An Embedded Language for Accelerated Array Computations
Data.Array.Accelerate defines an embedded language of array computations for high-performance computing in Haskell. Computations on multi-dimensional, regular arrays are expressed in the form of parameterised collective operations (such as maps, reductions, and permutations). These computations are online-compiled and executed on a range of architectures.
For more details, see our papers:
- Accelerating Haskell Array Codes with Multicore GPUs
- Optimising Purely Functional GPU Programs (slides)
- Embedding Foreign Code
- Type-safe Runtime Code Generation: Accelerate to LLVM (slides) (video)
There are also slides from some fairly recent presentations:
- Embedded Languages for High-Performance Computing in Haskell
- GPGPU Programming in Haskell with Accelerate (video) (workshop)
Chapter 6 of Simon Marlow's book Parallel and Concurrent Programming in Haskell contains a tutorial introduction to Accelerate.
Trevor's PhD thesis details the design and implementation of frontend optimisations and CUDA backend.
Table of Contents
- An Embedded Language for Accelerated Array Computations
A simple example
As a simple example, consider the computation of a dot product of two vectors of single-precision floating-point numbers:
dotp :: Acc (Vector Float) -> Acc (Vector Float) -> Acc (Scalar Float) dotp xs ys = fold (+) 0 (zipWith (*) xs ys)
Except for the type, this code is almost the same as the corresponding Haskell code on lists of floats. The types indicate that the computation may be online-compiled for performance — for example, using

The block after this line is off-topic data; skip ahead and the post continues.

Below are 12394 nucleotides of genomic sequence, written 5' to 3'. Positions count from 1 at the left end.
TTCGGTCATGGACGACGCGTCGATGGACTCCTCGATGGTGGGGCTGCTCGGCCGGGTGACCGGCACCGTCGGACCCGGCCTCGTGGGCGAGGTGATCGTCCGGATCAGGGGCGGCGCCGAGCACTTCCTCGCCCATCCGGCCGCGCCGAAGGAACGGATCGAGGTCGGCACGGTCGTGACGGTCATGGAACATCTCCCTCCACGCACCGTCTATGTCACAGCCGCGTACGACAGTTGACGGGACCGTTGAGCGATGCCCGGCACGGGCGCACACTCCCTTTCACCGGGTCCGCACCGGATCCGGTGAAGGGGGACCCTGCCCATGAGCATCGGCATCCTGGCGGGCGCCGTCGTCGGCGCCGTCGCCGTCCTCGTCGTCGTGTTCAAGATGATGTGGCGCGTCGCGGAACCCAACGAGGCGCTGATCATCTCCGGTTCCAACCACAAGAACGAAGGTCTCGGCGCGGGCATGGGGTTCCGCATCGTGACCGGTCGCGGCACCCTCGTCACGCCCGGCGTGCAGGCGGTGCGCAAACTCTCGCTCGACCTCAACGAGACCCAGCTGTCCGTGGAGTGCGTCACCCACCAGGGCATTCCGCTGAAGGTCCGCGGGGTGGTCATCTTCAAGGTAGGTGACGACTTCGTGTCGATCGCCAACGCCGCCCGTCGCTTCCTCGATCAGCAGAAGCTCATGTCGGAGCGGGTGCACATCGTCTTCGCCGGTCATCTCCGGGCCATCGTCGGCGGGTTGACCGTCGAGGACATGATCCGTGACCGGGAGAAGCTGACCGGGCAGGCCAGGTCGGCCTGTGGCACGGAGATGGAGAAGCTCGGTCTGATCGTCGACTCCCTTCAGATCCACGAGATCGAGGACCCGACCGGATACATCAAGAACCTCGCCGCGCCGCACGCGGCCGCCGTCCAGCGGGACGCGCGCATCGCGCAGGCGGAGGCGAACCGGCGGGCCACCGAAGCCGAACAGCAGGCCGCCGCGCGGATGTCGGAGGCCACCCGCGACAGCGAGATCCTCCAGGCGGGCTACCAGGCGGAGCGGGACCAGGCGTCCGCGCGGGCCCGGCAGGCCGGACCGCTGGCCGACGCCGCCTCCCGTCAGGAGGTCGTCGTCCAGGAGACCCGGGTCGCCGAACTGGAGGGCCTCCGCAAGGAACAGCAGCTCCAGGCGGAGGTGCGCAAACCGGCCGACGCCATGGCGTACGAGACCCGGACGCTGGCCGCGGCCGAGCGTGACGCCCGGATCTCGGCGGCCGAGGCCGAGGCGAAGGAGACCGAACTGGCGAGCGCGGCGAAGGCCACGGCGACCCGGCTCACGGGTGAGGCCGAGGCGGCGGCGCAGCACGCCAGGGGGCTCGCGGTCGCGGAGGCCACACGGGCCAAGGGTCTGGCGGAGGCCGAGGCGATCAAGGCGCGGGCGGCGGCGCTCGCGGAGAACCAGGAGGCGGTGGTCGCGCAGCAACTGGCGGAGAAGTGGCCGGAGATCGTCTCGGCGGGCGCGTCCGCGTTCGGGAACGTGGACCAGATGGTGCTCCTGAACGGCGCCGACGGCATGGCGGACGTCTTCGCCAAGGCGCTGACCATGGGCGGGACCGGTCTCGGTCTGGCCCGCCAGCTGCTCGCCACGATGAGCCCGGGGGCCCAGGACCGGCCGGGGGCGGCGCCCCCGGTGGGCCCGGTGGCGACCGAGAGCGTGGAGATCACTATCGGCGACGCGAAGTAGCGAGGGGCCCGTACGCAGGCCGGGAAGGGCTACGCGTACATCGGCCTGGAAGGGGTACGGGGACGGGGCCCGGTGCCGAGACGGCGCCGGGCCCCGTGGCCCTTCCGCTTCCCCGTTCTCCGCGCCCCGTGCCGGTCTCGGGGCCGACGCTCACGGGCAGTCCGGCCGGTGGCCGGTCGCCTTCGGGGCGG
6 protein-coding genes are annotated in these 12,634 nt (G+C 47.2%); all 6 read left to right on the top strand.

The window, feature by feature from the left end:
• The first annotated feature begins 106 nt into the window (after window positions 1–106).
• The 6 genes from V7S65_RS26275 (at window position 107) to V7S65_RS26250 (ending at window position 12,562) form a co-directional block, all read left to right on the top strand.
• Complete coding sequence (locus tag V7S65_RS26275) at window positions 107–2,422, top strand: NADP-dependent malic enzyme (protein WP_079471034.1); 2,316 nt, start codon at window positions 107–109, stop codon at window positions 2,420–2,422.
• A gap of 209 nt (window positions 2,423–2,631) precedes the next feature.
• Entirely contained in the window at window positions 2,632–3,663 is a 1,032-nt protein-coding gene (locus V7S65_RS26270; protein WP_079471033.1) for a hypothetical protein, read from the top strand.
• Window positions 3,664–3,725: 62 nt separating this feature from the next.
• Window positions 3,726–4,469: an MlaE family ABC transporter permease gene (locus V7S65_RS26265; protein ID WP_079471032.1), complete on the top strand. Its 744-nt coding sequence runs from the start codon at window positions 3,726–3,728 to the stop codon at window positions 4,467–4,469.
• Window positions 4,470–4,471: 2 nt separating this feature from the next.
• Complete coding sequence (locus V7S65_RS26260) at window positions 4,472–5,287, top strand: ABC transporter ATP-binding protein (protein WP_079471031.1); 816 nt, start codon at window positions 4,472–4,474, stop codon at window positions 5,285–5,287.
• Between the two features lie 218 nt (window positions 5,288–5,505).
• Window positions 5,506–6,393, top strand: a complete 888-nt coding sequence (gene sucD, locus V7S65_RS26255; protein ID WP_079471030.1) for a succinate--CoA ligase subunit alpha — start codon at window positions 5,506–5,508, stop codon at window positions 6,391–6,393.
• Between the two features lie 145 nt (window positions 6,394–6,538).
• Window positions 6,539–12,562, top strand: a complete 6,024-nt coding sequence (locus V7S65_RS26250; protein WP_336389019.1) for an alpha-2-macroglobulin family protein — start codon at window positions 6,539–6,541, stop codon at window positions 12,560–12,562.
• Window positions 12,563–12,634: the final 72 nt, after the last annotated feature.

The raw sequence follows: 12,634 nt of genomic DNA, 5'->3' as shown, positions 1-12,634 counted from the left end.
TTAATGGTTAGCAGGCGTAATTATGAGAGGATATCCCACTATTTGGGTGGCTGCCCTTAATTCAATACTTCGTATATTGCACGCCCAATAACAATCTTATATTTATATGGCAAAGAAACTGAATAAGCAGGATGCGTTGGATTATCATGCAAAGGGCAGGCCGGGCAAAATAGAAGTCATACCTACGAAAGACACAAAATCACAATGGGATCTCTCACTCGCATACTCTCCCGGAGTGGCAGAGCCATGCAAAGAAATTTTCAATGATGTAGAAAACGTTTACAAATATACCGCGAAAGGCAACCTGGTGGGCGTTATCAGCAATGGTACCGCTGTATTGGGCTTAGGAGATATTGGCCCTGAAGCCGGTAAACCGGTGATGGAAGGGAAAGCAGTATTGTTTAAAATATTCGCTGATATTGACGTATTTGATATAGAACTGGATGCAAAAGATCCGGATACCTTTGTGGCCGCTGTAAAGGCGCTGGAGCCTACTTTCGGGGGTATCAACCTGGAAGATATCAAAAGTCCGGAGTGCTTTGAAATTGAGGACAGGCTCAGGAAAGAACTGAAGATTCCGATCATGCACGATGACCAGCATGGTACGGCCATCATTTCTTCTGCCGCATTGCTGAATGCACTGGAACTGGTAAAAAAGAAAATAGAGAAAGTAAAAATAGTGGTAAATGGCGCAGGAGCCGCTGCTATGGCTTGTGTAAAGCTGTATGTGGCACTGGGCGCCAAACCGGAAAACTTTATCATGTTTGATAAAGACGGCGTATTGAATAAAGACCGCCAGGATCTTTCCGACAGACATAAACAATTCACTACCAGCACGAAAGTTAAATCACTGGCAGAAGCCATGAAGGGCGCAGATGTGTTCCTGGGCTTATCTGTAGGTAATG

Data.Array.Accelerate.CUDA.run it may be on-the-fly off-loaded to a GPU.
Package accelerate is available from
- Hackage: accelerate — install with
cabal install accelerate
- GitHub: AccelerateHS/accelerate - get the source with
git clone https://github.com/AccelerateHS/accelerate.git
The following supported addons are available as separate packages on Hackage and included as submodules in the GitHub repository:
accelerate-cudaBackend targeting CUDA-enabled NVIDA GPUs — requires the NVIDIA CUDA SDK and hardware with compute capability 1.2 or greater (see the table on Wikipedia)
accelerate-examplesComputational kernels and applications showcasing the use of Accelerate as well as a regression test suite (supporting function and performance testing)
accelerate-ioFast conversion between Accelerate arrays and other array formats (including Repa arrays)
accelerate-fftFast Fourier transform implementation, with optimised implementation for the CUDA backend
Install them from Hackage with
cabal install PACKAGENAME.
The following components are experimental and/or incomplete:
accelerate-llvmA framework for constructing backends targeting LLVM IR, with concrete backends for multicore CPUs and NVIDIA GPUs.
accelerate-backend-kitSimplified internal AST to get going on writing backends
The following components are incomplete or not currently maintained. Please contact us if you are interested in working on them!
accelerate-buildbotBuild bot for automatic performance & regression testing
accelerate-openclBackend targeting GPUs via the OpenCL standard